PS is made from petroleum. Pure solid polystyrene is a colorless, hard plastic with limited flexibility. It can be cast into molds with fine detail. Polystyrene can be transparent or can be made to take on various colors. 

Common uses: Bottle caps, drinking straws, yogurt cups, clear carryout containers, vitamin bottles, fast food, spoons, knives and forks, hot cups, meat and produce trays, egg cartons, clamshell carryout food containers.


This is the catch all category of all other plastics. Many biodegradable, photo-sensitive, and plant-based plastics fit in this category. Additionally, any plastic resin type that has been developed since the original 6 resin types were established in 1988, are marked with the 7 or Other resin identification code. As such, listing common uses for these kinds of plastics is nearly impossible since their applications and characteristics are so diverse.


Packaging Materials Information

We know that it is sometimes difficult to choose between packaging materials. It’s easy to get the abbreviations and properties confused, but you still want to choose the one that’s best for your product. We hope our dictionary page helps clients to meet those goals.

ABS- Acrylonitrile Butadiene Styrene Plastic - This general purpose terpolymer is flame retardant and impact resistant. ABS was first discovered during WWII and became commercially available in the 1950’s. ABS materials can be processed by standard thermoplastic processing methods.

Acrylic- Acrylate Polymers- Also known as polyacrylates, these plastics are known for their elasticity and impact resistance. Most acrylics fall into the PMMA category and are used as an alternative to glass.

Aluminum- Aluminum is the most popular metal used in cosmetic packaging. It’s durable, easy to manufacture, and has more coloring capabilities than most other materials. Additionally, aluminum is a metal that is very easy to recycle.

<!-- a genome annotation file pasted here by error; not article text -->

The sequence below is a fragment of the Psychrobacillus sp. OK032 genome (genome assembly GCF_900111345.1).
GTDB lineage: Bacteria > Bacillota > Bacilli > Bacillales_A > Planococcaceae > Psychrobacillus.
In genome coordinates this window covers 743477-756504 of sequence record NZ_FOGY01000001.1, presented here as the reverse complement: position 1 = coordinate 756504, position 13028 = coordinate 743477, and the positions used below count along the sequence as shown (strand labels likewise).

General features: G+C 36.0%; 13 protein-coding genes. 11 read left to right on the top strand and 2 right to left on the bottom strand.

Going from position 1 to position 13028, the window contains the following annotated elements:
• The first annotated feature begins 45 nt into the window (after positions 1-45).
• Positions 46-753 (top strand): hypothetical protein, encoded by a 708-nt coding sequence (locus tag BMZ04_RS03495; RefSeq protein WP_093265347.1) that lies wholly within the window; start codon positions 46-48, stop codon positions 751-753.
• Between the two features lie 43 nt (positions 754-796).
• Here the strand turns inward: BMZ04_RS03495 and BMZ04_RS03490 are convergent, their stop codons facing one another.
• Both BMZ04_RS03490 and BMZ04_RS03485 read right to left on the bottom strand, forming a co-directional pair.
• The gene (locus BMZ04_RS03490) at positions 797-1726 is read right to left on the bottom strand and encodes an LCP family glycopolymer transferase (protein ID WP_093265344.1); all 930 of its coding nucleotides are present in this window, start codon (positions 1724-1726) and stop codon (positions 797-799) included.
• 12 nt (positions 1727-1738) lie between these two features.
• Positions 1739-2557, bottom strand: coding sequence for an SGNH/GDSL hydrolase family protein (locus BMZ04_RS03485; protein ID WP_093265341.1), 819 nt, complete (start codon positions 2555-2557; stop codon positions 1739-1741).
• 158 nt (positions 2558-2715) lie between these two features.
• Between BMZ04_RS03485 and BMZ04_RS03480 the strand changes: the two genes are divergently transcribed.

AS- Acrylonitrile Styrene Plastic- This material is tough, rigid, and transparent. AS is resistant to greases, stains, and stress cracking. AS is also easy to process. See SAN for more information.

HDPE- High-density Polyethylene Plastic- This material is moisture and chemical resistant and very versatile. It’s also impact resistant, has superior tensile strength, and is FDA approved. In addition to cosmetic packaging, HDPE materials are also used in tank lining.

LDPE- Low-density Polyethylene Plastic- This plastic is most commonly used in dispensing and wash bottles. It is remarkably strong yet still flexible. Typically, LDPE materials are translucent to opaque.

PE- Polyethylene Plastic- This material is best known for its moisture resistance and low-cost production. PE is one of the most widely used plastics in the world and billions of pounds are produced each year.

PET- Polyethylene Terephthalate Plastic- Also abbreviated as PETE, this material is lightweight and flexible, making it ideal for one-time usage. It’s also the most commonly recycled plastic.

PETE- Polyethylene Terephthalate Plastic- See PET and PETG.

PETG- Polyethylene Terephthalate Plastic- Just like PET and PETE, PETG is a lightweight, rigid plastic material. It serves as a great barrier for moisture and alcohol solvents. It is also fully recyclable.

PMMA- Polymethyl Methacrylate Plastic- PMMA has the greatest surface hardness of all thermoplastics. It’s also very resistant to weathering and UV light and is completely recyclable. PMMA is also very colorable, which affords manufacturers and buyers a lot of creativity.

PP- Polypropylene Plastic- PP materials are BPA-free and very versatile. PP has a very high melting point, making it safe for the microwave and dishwasher. Also, it is easy to add dye to, making it favorable to manufacturers.

PS- Polystyrene Plastic- PS is fairly inexpensive. It has a glassy, rigid appearance and in certain cases is noted to look like crystal. Many manufacturers add rubber or butadiene copolymer to make high impact grades of PS.

SAN- Styrene Acrylonitrile Plastic- This material is a predecessor of ABS and is rigid and transparent. SAN’s easily printable surface makes it a go-to for cosmetic jars and airless bottles, but it’s also useful in kitchenware because of its resistance to fats and oils.